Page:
• Pay for a producer ($25k/song + 5 points)
  • Pay for 10-20 reels of 2” tape ($3,000 – $6,000 depending on the project)
  • Pay for 10 (ish) reels of ½” tape to record stereo mixes ($1,500)
  • Pay for mastering which would run $600 – $1,200 per song



Bob Ezrin Engineer


It becomes really easy to rack up $200,000 or more even on a project with a good band that can be recorded and mixed in a couple weeks ala Van Halen or The Black Crowes let alone a “tinkering artist” who needs time to create the masterpiece.





Then there’s the marketing costs…

  • $250k – $500k per song for radio promo (payola never died folks, it just got renamed and restructured to legally protect the broadcast licenses and cash flow, you know, like a side-street-shell-game)Bob Ezrin Payola
  • Tour support – The bus, bus drivers, roadies, gas, hotels, airfare, meals, and booze costs a boatload.
  • Radio Tour – Again, gas, hotels, airfare, meals, etc.


Then there was legal fees, manufacturing fees, and shipping costs for distribution, etc.


So the old music business required $1.5 million – $2.5 million dollars to create, manufacture, distribute, and promote the first record on a major label.



Bob Ezrin Euros


Even an independent label with 20% of the major label budget meant exorbitant cash requirements that were far too great for any unsigned artists to afford alone.

So serious capital was required to take the risk of developing an artist that had a 90% chance of failure in the major label system during the “hey day” of the old music business.



Taking risks means there was a carefully guarded selection process loaded with many filters (AKA roadblocks).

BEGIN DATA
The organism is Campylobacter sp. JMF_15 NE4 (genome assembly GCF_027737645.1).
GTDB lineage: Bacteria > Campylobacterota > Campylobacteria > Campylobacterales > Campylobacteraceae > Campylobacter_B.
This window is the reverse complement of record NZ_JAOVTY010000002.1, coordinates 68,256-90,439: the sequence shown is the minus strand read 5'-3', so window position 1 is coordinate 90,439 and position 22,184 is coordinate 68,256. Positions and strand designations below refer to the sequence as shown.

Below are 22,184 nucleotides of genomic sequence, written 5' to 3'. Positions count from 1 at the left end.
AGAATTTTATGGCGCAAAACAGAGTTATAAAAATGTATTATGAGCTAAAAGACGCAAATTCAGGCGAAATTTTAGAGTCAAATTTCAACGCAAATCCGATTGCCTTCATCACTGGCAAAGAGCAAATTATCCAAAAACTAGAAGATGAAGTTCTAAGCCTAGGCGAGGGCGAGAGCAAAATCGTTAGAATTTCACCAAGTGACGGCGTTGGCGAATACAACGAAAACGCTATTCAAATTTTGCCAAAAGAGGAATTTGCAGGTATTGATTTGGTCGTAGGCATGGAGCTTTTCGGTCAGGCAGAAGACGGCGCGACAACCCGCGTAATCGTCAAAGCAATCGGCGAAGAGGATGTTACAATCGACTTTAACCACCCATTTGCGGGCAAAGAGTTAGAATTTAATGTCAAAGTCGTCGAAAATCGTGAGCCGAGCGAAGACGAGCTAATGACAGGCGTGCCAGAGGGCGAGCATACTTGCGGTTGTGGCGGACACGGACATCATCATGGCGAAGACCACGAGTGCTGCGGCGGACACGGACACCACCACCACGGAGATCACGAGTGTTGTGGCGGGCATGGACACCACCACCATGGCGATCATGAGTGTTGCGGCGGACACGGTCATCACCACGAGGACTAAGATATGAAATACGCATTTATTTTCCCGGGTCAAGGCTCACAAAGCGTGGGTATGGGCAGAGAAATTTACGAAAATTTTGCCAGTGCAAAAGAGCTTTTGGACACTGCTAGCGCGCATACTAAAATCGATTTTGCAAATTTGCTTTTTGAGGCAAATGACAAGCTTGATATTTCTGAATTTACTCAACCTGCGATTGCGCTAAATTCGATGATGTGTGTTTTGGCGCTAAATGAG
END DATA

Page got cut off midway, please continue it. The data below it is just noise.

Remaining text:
It used to be hard to get in the door for a reason.

Let’s go back farther and look at the beginning of the cycle.Bob Ezrin Atlantic Records


Back in the 40’s, 50’s, and 60’s the major labels were independents created by visionaries which is fancy talk for diehard musicians and music aficionados that had a business sense and some discretionary cash flow.


These visionaries made relationships with artists and other business people to foster the creation of compelling art, market it, and ultimately profit from it.

Bob Ezrin A&M

It all started with passion.

Passion from the artists and the visionaries.



The Ahmet Erteguns, Herb Alperts, and Mo Ostins had passion for art and a wicked good business acumen.Bob Ezrin Reprise Records



For what it’s worth to all you frustrated indie artists, these great music men were not devoid of mistakes with their marketing. Ahmet Ertegun’s first 22 singles were bombs so you really should stop lamenting the first couple marketing speed bumps that make you feel like a failure and start concentrating on the future wins.



Bob Ezrin Sometime You Win SMALL

There is no failure, you either win or you learn.


Just sayin’.



Then, after their company success morphed them into brand names that were associated with important, captivating music and significant artist brand names, they were purchased by big, publicly traded companies.